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Soybean production estimated lower in USDA report

Soybean

U.S. soybean production is now forecast at 4.38 billion bushels, down 3 percent from the previous forecast and down 1 percent from 2021, according to the latest USDA crop production report, which was released Sept. 12. That news helped give a boost to soybean prices.

Based on conditions as of Sept. 1, soybean yields are expected to average 50.5 bushels per acre, down 1.4 bushels from the previous forecast and down 0.9 bushel from 2021.

Total planted area, at 87.5 million acres, is down 1 percent from the previous estimate but up less than 1 percent from the previous year. USDA also forecast area harvested for beans in the U.S. at 86.6 million acres, down 1 percent from the previous forecast, but up less than 1 percent from 2021. Acreage updates were made in several states based on a review of all available data.

Local prices had been down a little bit, but they had risen slightly in advance of the report. Prior to the release of the USDA report, Jensen said the futures market prices were over $14. At one local elevator in west central Minnesota regularly followed in this column, as of Sept. 12, cash soybean prices for September delivery were posted at $14.53 and basis was -35 cents under. The December futures price was $14.92 and basis was +74 cents over.

“If you're a farmer out there today and you’re looking at what (you) should sell, soybeans are probably the thing to deliver off the combine,” she said. “If you have corn, if you have soybeans, soybeans should be the thing you deliver (off the combine). Basis is strong. We’re looking at historically strong basis numbers across our area.

“Cash beans today are $13.80, and if you look down the road, the price is almost the same,” she continued (prior to the report). “There really isn’t a carrying charge. Basis really doesn’t change, so you probably do want to deliver soybeans off the combine if you’re going to deliver anything off the combine.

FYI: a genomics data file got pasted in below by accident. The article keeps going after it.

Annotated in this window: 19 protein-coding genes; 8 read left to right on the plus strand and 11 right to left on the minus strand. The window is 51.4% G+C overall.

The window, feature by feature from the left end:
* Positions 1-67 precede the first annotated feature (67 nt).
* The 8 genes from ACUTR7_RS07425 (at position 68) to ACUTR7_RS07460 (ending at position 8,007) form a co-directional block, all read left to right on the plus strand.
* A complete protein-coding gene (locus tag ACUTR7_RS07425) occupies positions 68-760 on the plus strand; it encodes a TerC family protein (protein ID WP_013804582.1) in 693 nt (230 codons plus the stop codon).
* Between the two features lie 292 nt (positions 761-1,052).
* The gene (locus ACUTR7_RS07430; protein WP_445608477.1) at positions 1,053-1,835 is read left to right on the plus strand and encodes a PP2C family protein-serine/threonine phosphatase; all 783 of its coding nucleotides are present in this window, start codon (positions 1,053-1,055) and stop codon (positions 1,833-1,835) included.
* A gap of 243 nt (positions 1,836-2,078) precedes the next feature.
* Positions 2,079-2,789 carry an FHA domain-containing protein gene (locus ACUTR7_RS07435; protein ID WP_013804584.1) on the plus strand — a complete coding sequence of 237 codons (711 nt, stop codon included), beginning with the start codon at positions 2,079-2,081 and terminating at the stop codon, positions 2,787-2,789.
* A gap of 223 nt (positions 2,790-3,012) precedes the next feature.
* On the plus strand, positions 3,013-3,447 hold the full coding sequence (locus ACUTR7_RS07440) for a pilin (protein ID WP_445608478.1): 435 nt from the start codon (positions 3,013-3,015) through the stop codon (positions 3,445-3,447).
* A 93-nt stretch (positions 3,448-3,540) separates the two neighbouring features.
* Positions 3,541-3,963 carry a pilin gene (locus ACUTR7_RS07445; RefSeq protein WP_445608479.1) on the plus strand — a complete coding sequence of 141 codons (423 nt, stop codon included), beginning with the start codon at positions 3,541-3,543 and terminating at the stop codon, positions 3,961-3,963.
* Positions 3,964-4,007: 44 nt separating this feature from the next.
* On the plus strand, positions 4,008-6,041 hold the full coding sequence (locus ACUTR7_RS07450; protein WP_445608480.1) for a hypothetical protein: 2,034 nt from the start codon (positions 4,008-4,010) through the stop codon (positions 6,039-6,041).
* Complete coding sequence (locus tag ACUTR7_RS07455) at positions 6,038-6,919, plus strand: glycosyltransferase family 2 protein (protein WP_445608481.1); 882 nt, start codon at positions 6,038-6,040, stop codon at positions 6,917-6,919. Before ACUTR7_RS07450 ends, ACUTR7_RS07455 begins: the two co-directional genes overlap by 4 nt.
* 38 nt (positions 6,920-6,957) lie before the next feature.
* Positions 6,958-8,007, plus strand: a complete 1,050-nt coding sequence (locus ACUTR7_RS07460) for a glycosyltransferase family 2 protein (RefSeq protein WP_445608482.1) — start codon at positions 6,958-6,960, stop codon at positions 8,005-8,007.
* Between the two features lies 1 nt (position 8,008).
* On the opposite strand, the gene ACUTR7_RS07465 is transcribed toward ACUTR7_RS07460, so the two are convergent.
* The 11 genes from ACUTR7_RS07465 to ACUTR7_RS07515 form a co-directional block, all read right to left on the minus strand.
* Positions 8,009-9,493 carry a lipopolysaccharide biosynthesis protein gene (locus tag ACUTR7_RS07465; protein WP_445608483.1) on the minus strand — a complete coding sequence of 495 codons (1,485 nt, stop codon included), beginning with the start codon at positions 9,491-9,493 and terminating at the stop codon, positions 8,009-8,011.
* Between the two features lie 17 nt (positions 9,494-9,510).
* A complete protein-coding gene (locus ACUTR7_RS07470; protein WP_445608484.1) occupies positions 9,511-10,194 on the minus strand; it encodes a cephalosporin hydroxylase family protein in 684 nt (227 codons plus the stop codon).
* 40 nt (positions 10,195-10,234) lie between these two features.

“If you need money for cash flow, you need to make some payments, you don’t have enough storage, soybeans would be the first thing that I would deliver,” she added.

Another concern in the market relates to soybean export sales and the fact USDA is not releasing weekly export data at this time.

“We do have some concerns about soybean exports. We’ve got to have China buy, buy, buy…but their economy is slowing down, and, just to throw a little fuel on the fire, USDA is no longer releasing weekly export sales information because they’re having computer problems, apparently,” Jensen said.

“In a market like soybeans, which is so dependent on export sales, it’s important to have that information,” she continued, adding USDA will still provide updated supply and demand numbers, including export sales, in the monthly WASDE report (World Agricultural Supply and Demand Estimate).

“But we’re not getting the weekly report like we used to,” she added. “In the soybean market right now, that’s very challenging because we all want to see what the heck China is doing. Are they continuing to buy? Is their economy slowing down? Is our strong dollar really hurting soybeans as bad as we think it might be? So demand is really a huge issue right now in soybeans. Demand has really jumped to the forefront at this time in the soybean market.”

On the flip side, for corn or beans, October is usually when USDA makes acreage estimates, but the agency announced it was making the acreage announcement Sept. 12 because it was able to get all the numbers put in place.

“On one hand, their computer system is getting the acreage number out a month early, but on the other hand, we don’t know what export sales are. For a crop that’s so reliant on exports, missing those weekly reports is a big deal,” she noted.

“We don’t have a bumper crop for corn or soybeans. If we had better handle on demand, I think this could be a really bullish market because we don’t have a record crop,” she added. “We know there’s a short crop, but we don’t know how much of it is going to go to China. So it’s very unnerving at this time. I didn’t realize how much I enjoyed those weekly sales reports until they were taken away.”

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